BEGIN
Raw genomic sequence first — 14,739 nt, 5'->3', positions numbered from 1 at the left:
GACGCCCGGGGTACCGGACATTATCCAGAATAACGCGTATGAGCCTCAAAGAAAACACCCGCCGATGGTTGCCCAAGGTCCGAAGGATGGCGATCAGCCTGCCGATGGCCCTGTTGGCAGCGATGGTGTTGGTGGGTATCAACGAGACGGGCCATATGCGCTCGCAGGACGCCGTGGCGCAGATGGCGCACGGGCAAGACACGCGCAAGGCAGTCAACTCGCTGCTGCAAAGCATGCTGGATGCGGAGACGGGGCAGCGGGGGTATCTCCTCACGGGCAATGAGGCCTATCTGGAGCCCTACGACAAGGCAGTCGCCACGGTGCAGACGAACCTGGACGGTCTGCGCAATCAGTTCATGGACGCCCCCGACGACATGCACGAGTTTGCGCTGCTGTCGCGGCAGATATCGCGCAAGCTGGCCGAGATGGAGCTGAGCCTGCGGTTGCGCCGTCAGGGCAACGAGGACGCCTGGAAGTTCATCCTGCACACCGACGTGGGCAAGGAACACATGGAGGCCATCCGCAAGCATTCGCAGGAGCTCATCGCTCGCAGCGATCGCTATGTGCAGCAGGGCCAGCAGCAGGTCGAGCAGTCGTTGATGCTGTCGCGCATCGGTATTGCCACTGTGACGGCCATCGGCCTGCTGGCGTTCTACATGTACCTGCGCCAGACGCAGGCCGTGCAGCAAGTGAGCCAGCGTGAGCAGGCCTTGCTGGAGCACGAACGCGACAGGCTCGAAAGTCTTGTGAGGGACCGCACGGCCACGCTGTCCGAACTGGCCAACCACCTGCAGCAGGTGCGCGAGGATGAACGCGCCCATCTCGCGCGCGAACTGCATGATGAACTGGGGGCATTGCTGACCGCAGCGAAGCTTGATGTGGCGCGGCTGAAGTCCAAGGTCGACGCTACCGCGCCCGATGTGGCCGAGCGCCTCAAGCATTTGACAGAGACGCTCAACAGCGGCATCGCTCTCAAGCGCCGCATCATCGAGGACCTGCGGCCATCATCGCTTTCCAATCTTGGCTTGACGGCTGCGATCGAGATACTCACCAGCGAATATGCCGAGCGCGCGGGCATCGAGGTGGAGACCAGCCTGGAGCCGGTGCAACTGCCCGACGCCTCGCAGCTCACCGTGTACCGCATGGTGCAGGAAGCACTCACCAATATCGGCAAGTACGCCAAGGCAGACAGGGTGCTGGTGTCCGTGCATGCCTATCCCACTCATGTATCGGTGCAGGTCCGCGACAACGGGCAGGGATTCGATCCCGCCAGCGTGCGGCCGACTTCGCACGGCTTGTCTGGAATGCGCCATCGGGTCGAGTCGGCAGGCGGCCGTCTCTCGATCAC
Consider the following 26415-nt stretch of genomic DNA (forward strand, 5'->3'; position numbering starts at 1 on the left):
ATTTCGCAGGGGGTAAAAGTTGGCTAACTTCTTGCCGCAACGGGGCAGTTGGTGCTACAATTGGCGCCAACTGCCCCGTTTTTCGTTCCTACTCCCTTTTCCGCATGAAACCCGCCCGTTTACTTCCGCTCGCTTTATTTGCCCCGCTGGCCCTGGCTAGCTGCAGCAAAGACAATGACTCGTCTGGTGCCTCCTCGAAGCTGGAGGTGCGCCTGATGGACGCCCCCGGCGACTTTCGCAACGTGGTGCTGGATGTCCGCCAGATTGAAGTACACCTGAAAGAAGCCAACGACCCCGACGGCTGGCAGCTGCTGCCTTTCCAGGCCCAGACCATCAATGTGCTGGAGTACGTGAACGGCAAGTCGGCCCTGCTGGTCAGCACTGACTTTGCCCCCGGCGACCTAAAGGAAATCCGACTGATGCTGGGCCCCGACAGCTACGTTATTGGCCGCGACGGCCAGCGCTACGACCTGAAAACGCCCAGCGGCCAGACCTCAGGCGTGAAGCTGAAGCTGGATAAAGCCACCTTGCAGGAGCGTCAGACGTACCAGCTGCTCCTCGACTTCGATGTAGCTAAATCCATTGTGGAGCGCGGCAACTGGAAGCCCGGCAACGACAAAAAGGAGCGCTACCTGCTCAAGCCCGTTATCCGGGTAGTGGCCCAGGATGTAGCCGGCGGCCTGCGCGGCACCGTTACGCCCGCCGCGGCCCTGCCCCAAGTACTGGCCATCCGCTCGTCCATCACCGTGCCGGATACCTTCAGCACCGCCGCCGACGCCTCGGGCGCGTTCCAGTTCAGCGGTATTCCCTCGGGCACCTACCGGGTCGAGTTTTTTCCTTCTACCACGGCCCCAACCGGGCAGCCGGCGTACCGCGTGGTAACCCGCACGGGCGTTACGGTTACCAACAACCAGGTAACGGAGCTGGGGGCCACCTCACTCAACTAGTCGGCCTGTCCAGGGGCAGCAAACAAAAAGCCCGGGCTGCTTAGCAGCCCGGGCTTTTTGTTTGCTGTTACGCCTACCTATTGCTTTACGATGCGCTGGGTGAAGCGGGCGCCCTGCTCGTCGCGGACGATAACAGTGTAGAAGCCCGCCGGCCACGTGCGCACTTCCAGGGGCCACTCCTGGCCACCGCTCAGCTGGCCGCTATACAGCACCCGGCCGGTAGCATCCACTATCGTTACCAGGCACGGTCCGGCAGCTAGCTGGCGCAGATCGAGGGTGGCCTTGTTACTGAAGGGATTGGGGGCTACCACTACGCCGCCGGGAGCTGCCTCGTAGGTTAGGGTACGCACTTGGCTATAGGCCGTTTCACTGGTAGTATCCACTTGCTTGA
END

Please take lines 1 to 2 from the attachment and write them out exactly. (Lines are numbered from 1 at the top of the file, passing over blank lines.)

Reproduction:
Raw genomic sequence first — 14,739 nt, 5'->3', positions numbered from 1 at the left:
GACGCCCGGGGTACCGGACATTATCCAGAATAACGCGTATGAGCCTCAAAGAAAACACCCGCCGATGGTTGCCCAAGGTCCGAAGGATGGCGATCAGCCTGCCGATGGCCCTGTTGGCAGCGATGGTGTTGGTGGGTATCAACGAGACGGGCCATATGCGCTCGCAGGACGCCGTGGCGCAGATGGCGCACGGGCAAGACACGCGCAAGGCAGTCAACTCGCTGCTGCAAAGCATGCTGGATGCGGAGACGGGGCAGCGGGGGTATCTCCTCACGGGCAATGAGGCCTATCTGGAGCCCTACGACAAGGCAGTCGCCACGGTGCAGACGAACCTGGACGGTCTGCGCAATCAGTTCATGGACGCCCCCGACGACATGCACGAGTTTGCGCTGCTGTCGCGGCAGATATCGCGCAAGCTGGCCGAGATGGAGCTGAGCCTGCGGTTGCGCCGTCAGGGCAACGAGGACGCCTGGAAGTTCATCCTGCACACCGACGTGGGCAAGGAACACATGGAGGCCATCCGCAAGCATTCGCAGGAGCTCATCGCTCGCAGCGATCGCTATGTGCAGCAGGGCCAGCAGCAGGTCGAGCAGTCGTTGATGCTGTCGCGCATCGGTATTGCCACTGTGACGGCCATCGGCCTGCTGGCGTTCTACATGTACCTGCGCCAGACGCAGGCCGTGCAGCAAGTGAGCCAGCGTGAGCAGGCCTTGCTGGAGCACGAACGCGACAGGCTCGAAAGTCTTGTGAGGGACCGCACGGCCACGCTGTCCGAACTGGCCAACCACCTGCAGCAGGTGCGCGAGGATGAACGCGCCCATCTCGCGCGCGAACTGCATGATGAACTGGGGGCATTGCTGACCGCAGCGAAGCTTGATGTGGCGCGGCTGAAGTCCAAGGTCGACGCTACCGCGCCCGATGTGGCCGAGCGCCTCAAGCATTTGACAGAGACGCTCAACAGCGGCATCGCTCTCAAGCGCCGCATCATCGAGGACCTGCGGCCATCATCGCTTTCCAATCTTGGCTTGACGGCTGCGATCGAGATACTCACCAGCGAATATGCCGAGCGCGCGGGCATCGAGGTGGAGACCAGCCTGGAGCCGGTGCAACTGCCCGACGCCTCGCAGCTCACCGTGTACCGCATGGTGCAGGAAGCACTCACCAATATCGGCAAGTACGCCAAGGCAGACAGGGTGCTGGTGTCCGTGCATGCCTATCCCACTCATGTATCGGTGCAGGTCCGCGACAACGGGCAGGGATTCGATCCCGCCAGCGTGCGGCCGACTTCGCACGGCTTGTCTGGAATGCGCCATCGGGTCGAGTCGGCAGGCGGCCGTCTCTCGATCAC